So Trump's jobs goal would be better served by more comprehensive tariffs on all imports. But the closer he gets to that, the more likely he is to blow up international trade agreements entirely and spark a full-blown trade war. Now, American exports to the rest of the world make up just 12.5 percent of our economy, while the portion is much higher for most other Western countries. So they'd have far more to lose from a trade war than we do. But it still wouldn't be pleasant.
Even many left-wing economists who agree with Trump on the effects of trade think tariffs work best as shots across the bow: temporary and targeted measures to punish specific countries for bad behavior. They're not well-suited to forcing systemic changes in trade relationships.
If systemic change is Trump's ultimate goal (and it should be) he could use countervailing currency interventions to fix systemic imbalances between the U.S. dollar and other currencies. Or he could negotiate directly with other governments — as previous administrations have successfully done — to get them to adjust the value of their currencies relative to ours. Both movies would shrink the trade deficit, and thus increase the amount of American demand going to fuel domestic job creation.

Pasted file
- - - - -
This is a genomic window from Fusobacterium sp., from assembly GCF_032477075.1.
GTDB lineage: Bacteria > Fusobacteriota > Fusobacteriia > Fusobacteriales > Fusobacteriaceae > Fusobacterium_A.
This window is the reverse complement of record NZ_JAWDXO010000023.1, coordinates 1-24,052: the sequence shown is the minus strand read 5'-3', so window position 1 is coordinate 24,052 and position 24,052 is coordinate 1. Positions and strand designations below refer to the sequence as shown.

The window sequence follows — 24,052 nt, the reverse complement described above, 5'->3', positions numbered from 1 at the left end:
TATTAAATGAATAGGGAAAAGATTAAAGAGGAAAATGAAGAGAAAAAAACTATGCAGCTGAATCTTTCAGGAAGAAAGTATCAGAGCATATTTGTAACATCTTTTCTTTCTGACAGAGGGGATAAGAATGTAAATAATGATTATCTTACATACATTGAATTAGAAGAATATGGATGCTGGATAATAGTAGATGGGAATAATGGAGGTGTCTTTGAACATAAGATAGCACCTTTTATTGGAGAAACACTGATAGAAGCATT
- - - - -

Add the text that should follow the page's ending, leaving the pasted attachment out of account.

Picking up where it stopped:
Alternatively, Trump could accept that large trade deficits give the federal government enormous room to borrow without consequence. The stimulative effects of bigger federal budget deficits are actually a natural corrective to the job-sucking effects of trade deficits. Trump could use that fiscal freedom to create jobs and bulk up domestic industries like steel with domestic industrial policy.
Many centrist analysts have fallen into the habit of treating even the whiff of protectionism as a terrible idea with inevitably apocalyptic consequences. But while Trump may be wrong about many things, he's right that America's trade relationships harm American workers.
Unfortunately, precisely because Trump is wrong about many other things, his solutions tend to be terrible.